by Kathy Crawford
Riverside believes in taking care of its neighbors, and its generosity has generated a ripple effect from which other small towns in Platte and Clay County have benefitted.
“It's a great time to live in Riverside,” said David Hurt, alderman. “It's about the city and neighbors pulling together in a time of need.”
The residents of Houston Lake agree. Mike Hallauer, mayor of Houston Lake, hand-delivered a resolution of gratitude during the Riverside Board of Aldermen meeting Tuesday. The resolution addressed two recent types of assistance from Riverside, including the donation of a fire truck.
“Your donation provided our city the opportunity to donate to the City of Tracy a much-needed police car,” said Hallauer.
Originally, Houston Lake intended to charge Tracy for the used patrol car, according to minutes from Tracy's March budget meeting. That was not looking feasible to Tracy, but with Riverside's donation, Houston Lake was able to offer to donate the vehicle. Tracy's Board of Aldermen voted in March to accept the used patrol car.
Also cited in Houston Lake's resolution of gratitude was the intergovernmental agreement that Riverside entered into with Houston Lake and Southern Platte Fire Protection District last month. Houston Lake was looking at a new assessment rate for fire protection that it could not afford. Riverside agreed to extend fire protection to Houston Lake and keep the cost to Southern Platte Fire Protection District at $19,000 annually, the same rate Houston Lake has been paying.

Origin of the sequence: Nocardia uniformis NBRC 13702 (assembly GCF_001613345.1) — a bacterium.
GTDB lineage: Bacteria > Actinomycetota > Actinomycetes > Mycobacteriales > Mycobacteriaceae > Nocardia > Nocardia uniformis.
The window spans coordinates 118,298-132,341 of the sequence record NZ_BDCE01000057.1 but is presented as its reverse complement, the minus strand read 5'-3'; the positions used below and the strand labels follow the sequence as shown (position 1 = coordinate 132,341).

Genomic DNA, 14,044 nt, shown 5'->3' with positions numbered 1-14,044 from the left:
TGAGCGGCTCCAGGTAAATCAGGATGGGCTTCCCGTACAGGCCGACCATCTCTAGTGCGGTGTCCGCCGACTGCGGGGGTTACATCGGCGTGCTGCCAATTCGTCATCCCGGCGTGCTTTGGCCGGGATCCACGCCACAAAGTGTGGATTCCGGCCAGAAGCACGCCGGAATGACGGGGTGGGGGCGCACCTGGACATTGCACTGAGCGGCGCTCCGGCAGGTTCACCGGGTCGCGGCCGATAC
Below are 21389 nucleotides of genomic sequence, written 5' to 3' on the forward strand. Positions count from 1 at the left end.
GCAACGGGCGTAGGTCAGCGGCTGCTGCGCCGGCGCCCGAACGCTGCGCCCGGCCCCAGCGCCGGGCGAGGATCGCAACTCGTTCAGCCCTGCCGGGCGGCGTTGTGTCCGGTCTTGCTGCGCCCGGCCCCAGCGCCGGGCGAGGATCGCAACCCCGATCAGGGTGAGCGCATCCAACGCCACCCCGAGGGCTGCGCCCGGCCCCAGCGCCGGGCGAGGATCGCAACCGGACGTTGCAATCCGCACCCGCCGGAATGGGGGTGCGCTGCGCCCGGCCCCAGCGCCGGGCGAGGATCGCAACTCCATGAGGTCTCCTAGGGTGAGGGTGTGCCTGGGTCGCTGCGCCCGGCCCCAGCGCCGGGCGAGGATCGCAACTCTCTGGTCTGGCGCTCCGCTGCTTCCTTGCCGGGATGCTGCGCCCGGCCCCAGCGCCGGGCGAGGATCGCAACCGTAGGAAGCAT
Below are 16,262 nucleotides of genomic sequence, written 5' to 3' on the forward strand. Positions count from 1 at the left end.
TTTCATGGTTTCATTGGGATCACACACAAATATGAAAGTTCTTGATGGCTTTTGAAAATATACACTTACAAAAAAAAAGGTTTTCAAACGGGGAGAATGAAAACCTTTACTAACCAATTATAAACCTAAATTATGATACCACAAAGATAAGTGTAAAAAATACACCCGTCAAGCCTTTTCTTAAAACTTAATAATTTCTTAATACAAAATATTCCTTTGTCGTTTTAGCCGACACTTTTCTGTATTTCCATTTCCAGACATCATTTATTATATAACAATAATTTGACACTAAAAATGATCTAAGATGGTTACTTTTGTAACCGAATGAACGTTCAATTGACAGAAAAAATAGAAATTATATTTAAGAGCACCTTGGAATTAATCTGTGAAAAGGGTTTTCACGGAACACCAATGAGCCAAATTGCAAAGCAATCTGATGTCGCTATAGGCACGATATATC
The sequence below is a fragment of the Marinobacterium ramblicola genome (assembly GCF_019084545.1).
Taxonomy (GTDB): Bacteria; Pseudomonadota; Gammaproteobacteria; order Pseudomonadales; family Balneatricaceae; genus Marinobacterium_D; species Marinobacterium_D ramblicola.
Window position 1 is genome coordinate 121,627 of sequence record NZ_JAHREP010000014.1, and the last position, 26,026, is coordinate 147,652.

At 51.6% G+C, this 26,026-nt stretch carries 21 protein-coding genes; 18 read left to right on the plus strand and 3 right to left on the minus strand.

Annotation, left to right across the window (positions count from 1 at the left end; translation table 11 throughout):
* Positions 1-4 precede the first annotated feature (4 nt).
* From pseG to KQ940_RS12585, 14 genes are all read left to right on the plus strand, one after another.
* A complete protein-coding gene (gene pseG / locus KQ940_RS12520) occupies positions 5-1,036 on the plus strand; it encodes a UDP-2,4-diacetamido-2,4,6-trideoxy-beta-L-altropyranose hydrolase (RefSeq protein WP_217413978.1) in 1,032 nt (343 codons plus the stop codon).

In exchange, Southern Platte Fire Protection District agreed to cover Riverside and Houston Lake in the event that Riverside does not have any available fire fighters during an emergency.
In other business, city administrator David Blackburn discussed weather radios that Riverside is offering to its residents at cost. Citizens can purchase them for just under $30 at city hall or public safety, said Alderman Ron Super.
“The weather radios are well worth it,” Alderwoman Pam Darata said, in light of recent storms that pelted part of the Northland.
Mayor Kathy Rose said that she looked outside at 2 a.m. the morning of the storm last week and didn't realize how severe it was.
“I was actually fascinated by the high winds and everything that was going on out there,” she said.
Rose said that Riverside was very lucky. The city had some overturned railroad cars and the Argosy Casino lost a canopy. However, Gladstone was not as fortunate.
“There are definitely others who were less fortunate than us,” said Mike Fuller, alderman.
Rose added that she appreciated Chief Greg Mills and the public safety department, who had to direct traffic in Riverside due to a stoplight outage, for going over to Gladstone to help.
“That's what we're supposed to do is help each other,” she said.
City Administrator David Blackburn said that the public works' employees have been busy picking up limbs that residents place at the curb and will continue doing so throughout the week.
Alderman Mike Fuller said that Kansas City Power and Light has been helping with limb clean-up and got power restored quickly. A nearby business also extended a helping hand.
“We were out helping some neighbors with their trees and Van Chevrolet sent a crew up here with water to go around the neighborhood and hand out bottles of water for anybody who was outside working,” said Fuller.